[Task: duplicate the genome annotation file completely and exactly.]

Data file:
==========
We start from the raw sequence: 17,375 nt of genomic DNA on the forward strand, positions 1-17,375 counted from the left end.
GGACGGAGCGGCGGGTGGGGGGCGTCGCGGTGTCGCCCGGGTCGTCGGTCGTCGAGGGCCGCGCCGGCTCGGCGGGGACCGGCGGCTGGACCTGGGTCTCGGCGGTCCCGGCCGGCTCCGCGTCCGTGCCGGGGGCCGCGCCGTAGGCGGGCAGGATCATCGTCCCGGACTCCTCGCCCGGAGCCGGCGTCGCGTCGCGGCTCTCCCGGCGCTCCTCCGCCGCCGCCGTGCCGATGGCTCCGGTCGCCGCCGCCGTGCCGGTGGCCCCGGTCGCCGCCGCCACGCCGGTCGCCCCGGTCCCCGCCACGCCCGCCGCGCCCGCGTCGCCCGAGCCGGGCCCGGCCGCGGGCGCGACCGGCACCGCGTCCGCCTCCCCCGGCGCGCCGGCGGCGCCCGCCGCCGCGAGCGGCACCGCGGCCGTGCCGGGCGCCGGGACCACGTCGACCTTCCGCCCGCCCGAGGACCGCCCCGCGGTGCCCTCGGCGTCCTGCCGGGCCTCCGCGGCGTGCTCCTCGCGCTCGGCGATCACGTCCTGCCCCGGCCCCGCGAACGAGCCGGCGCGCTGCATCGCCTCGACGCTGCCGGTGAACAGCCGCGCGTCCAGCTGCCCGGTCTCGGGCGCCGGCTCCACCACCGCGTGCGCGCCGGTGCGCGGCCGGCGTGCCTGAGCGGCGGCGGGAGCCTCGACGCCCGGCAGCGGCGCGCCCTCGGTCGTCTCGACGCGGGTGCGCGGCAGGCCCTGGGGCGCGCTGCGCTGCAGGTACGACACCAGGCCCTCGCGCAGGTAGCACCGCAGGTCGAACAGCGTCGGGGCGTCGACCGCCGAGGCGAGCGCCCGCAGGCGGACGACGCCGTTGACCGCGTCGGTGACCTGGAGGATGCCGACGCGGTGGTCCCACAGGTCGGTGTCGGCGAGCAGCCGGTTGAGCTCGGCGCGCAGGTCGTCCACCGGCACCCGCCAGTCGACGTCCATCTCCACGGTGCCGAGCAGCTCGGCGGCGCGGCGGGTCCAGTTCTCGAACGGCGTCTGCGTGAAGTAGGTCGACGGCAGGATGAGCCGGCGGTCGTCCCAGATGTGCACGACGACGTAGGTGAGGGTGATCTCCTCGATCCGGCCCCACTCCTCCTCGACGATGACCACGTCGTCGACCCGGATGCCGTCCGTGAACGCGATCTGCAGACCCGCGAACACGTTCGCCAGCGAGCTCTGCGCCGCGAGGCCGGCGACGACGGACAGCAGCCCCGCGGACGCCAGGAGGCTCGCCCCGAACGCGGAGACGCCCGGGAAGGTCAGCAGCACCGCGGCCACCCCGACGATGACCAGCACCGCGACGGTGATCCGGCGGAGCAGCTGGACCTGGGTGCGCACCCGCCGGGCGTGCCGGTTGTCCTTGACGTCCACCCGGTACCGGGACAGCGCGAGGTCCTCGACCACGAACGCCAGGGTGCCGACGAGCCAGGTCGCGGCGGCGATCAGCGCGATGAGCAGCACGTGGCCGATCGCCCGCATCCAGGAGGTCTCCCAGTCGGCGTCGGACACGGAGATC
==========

We start from the raw sequence: 17,375 nt of genomic DNA on the forward strand, positions 1-17,375 counted from the left end.
GGACGGAGCGGCGGGTGGGGGGCGTCGCGGTGTCGCCCGGGTCGTCGGTCGTCGAGGGCCGCGCCGGCTCGGCGGGGACCGGCGGCTGGACCTGGGTCTCGGCGGTCCCGGCCGGCTCCGCGTCCGTGCCGGGGGCCGCGCCGTAGGCGGGCAGGATCATCGTCCCGGACTCCTCGCCCGGAGCCGGCGTCGCGTCGCGGCTCTCCCGGCGCTCCTCCGCCGCCGCCGTGCCGATGGCTCCGGTCGCCGCCGCCGTGCCGGTGGCCCCGGTCGCCGCCGCCACGCCGGTCGCCCCGGTCCCCGCCACGCCCGCCGCGCCCGCGTCGCCCGAGCCGGGCCCGGCCGCGGGCGCGACCGGCACCGCGTCCGCCTCCCCCGGCGCGCCGGCGGCGCCCGCCGCCGCGAGCGGCACCGCGGCCGTGCCGGGCGCCGGGACCACGTCGACCTTCCGCCCGCCCGAGGACCGCCCCGCGGTGCCCTCGGCGTCCTGCCGGGCCTCCGCGGCGTGCTCCTCGCGCTCGGCGATCACGTCCTGCCCCGGCCCCGCGAACGAGCCGGCGCGCTGCATCGCCTCGACGCTGCCGGTGAACAGCCGCGCGTCCAGCTGCCCGGTCTCGGGCGCCGGCTCCACCACCGCGTGCGCGCCGGTGCGCGGCCGGCGTGCCTGAGCGGCGGCGGGAGCCTCGACGCCCGGCAGCGGCGCGCCCTCGGTCGTCTCGACGCGGGTGCGCGGCAGGCCCTGGGGCGCGCTGCGCTGCAGGTACGACACCAGGCCCTCGCGCAGGTAGCACCGCAGGTCGAACAGCGTCGGGGCGTCGACCGCCGAGGCGAGCGCCCGCAGGCGGACGACGCCGTTGACCGCGTCGGTGACCTGGAGGATGCCGACGCGGTGGTCCCACAGGTCGGTGTCGGCGAGCAGCCGGTTGAGCTCGGCGCGCAGGTCGTCCACCGGCACCCGCCAGTCGACGTCCATCTCCACGGTGCCGAGCAGCTCGGCGGCGCGGCGGGTCCAGTTCTCGAACGGCGTCTGCGTGAAGTAGGTCGACGGCAGGATGAGCCGGCGGTCGTCCCAGATGTGCACGACGACGTAGGTGAGGGTGATCTCCTCGATCCGGCCCCACTCCTCCTCGACGATGACCACGTCGTCGACCCGGATGCCGTCCGTGAACGCGATCTGCAGACCCGCGAACACGTTCGCCAGCGAGCTCTGCGCCGCGAGGCCGGCGACGACGGACAGCAGCCCCGCGGACGCCAGGAGGCTCGCCCCGAACGCGGAGACGCCCGGGAAGGTCAGCAGCACCGCGGCCACCCCGACGATGACCAGCACCGCGACGGTGATCCGGCGGAGCAGCTGGACCTGGGTGCGCACCCGCCGGGCGTGCCGGTTGTCCTTGACGTCCACCCGGTACCGGGACAGCGCGAGGTCCTCGACCACGAACGCCAGGGTGCCGACGAGCCAGGTCGCGGCGGCGATCAGCGCGATGAGCAGCACGTGGCCGATCGCCCGCATCCAGGAGGTCTCCCAGTCGGCGTCGGACACGGAGATC